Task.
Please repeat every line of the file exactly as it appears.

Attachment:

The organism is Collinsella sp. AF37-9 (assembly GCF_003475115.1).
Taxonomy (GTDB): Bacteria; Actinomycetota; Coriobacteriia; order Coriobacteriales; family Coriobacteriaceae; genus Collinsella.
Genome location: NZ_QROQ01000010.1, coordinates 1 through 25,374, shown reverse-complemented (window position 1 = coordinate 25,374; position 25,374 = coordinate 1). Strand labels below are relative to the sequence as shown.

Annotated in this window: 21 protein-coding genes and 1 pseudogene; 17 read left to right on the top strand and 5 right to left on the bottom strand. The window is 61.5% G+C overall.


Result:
The organism is Collinsella sp. AF37-9 (assembly GCF_003475115.1).
Taxonomy (GTDB): Bacteria; Actinomycetota; Coriobacteriia; order Coriobacteriales; family Coriobacteriaceae; genus Collinsella.
Genome location: NZ_QROQ01000010.1, coordinates 1 through 25,374, shown reverse-complemented (window position 1 = coordinate 25,374; position 25,374 = coordinate 1). Strand labels below are relative to the sequence as shown.

Annotated in this window: 21 protein-coding genes and 1 pseudogene; 17 read left to right on the top strand and 5 right to left on the bottom strand. The window is 61.5% G+C overall.